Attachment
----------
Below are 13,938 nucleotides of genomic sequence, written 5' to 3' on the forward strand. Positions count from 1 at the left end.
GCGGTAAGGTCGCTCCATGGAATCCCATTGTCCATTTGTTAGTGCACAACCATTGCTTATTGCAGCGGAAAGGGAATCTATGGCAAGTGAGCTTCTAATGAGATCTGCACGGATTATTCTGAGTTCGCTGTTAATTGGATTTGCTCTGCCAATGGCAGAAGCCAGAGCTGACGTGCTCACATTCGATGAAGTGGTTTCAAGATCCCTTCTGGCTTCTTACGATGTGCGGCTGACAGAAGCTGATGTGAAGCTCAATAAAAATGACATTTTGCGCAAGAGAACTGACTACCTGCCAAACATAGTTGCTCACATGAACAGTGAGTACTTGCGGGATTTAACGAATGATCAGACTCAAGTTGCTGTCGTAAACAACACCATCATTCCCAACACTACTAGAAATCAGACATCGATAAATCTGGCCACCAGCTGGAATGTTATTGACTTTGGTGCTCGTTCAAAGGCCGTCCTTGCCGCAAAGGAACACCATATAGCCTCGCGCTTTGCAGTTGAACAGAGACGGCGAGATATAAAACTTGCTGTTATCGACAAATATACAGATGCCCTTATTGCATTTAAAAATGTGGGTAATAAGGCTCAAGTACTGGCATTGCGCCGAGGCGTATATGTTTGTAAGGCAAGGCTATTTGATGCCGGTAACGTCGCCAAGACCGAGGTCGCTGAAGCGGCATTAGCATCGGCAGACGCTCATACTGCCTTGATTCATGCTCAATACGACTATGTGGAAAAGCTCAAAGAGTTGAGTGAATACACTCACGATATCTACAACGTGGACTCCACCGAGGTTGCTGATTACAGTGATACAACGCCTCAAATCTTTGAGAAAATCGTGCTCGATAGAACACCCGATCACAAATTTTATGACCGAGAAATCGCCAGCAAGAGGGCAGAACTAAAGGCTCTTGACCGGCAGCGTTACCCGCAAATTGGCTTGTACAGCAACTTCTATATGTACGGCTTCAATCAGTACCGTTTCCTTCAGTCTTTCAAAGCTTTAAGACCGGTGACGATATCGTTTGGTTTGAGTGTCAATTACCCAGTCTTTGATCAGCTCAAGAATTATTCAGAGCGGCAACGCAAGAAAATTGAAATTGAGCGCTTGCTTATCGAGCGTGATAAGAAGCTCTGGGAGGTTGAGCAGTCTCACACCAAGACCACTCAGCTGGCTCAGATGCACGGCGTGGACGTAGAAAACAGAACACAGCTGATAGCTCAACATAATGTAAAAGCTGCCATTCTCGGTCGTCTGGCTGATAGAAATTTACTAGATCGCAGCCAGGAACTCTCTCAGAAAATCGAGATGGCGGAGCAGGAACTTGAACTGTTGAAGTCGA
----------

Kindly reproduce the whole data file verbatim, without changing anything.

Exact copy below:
Below are 13,938 nucleotides of genomic sequence, written 5' to 3' on the forward strand. Positions count from 1 at the left end.
GCGGTAAGGTCGCTCCATGGAATCCCATTGTCCATTTGTTAGTGCACAACCATTGCTTATTGCAGCGGAAAGGGAATCTATGGCAAGTGAGCTTCTAATGAGATCTGCACGGATTATTCTGAGTTCGCTGTTAATTGGATTTGCTCTGCCAATGGCAGAAGCCAGAGCTGACGTGCTCACATTCGATGAAGTGGTTTCAAGATCCCTTCTGGCTTCTTACGATGTGCGGCTGACAGAAGCTGATGTGAAGCTCAATAAAAATGACATTTTGCGCAAGAGAACTGACTACCTGCCAAACATAGTTGCTCACATGAACAGTGAGTACTTGCGGGATTTAACGAATGATCAGACTCAAGTTGCTGTCGTAAACAACACCATCATTCCCAACACTACTAGAAATCAGACATCGATAAATCTGGCCACCAGCTGGAATGTTATTGACTTTGGTGCTCGTTCAAAGGCCGTCCTTGCCGCAAAGGAACACCATATAGCCTCGCGCTTTGCAGTTGAACAGAGACGGCGAGATATAAAACTTGCTGTTATCGACAAATATACAGATGCCCTTATTGCATTTAAAAATGTGGGTAATAAGGCTCAAGTACTGGCATTGCGCCGAGGCGTATATGTTTGTAAGGCAAGGCTATTTGATGCCGGTAACGTCGCCAAGACCGAGGTCGCTGAAGCGGCATTAGCATCGGCAGACGCTCATACTGCCTTGATTCATGCTCAATACGACTATGTGGAAAAGCTCAAAGAGTTGAGTGAATACACTCACGATATCTACAACGTGGACTCCACCGAGGTTGCTGATTACAGTGATACAACGCCTCAAATCTTTGAGAAAATCGTGCTCGATAGAACACCCGATCACAAATTTTATGACCGAGAAATCGCCAGCAAGAGGGCAGAACTAAAGGCTCTTGACCGGCAGCGTTACCCGCAAATTGGCTTGTACAGCAACTTCTATATGTACGGCTTCAATCAGTACCGTTTCCTTCAGTCTTTCAAAGCTTTAAGACCGGTGACGATATCGTTTGGTTTGAGTGTCAATTACCCAGTCTTTGATCAGCTCAAGAATTATTCAGAGCGGCAACGCAAGAAAATTGAAATTGAGCGCTTGCTTATCGAGCGTGATAAGAAGCTCTGGGAGGTTGAGCAGTCTCACACCAAGACCACTCAGCTGGCTCAGATGCACGGCGTGGACGTAGAAAACAGAACACAGCTGATAGCTCAACATAATGTAAAAGCTGCCATTCTCGGTCGTCTGGCTGATAGAAATTTACTAGATCGCAGCCAGGAACTCTCTCAGAAAATCGAGATGGCGGAGCAGGAACTTGAACTGTTGAAGTCGA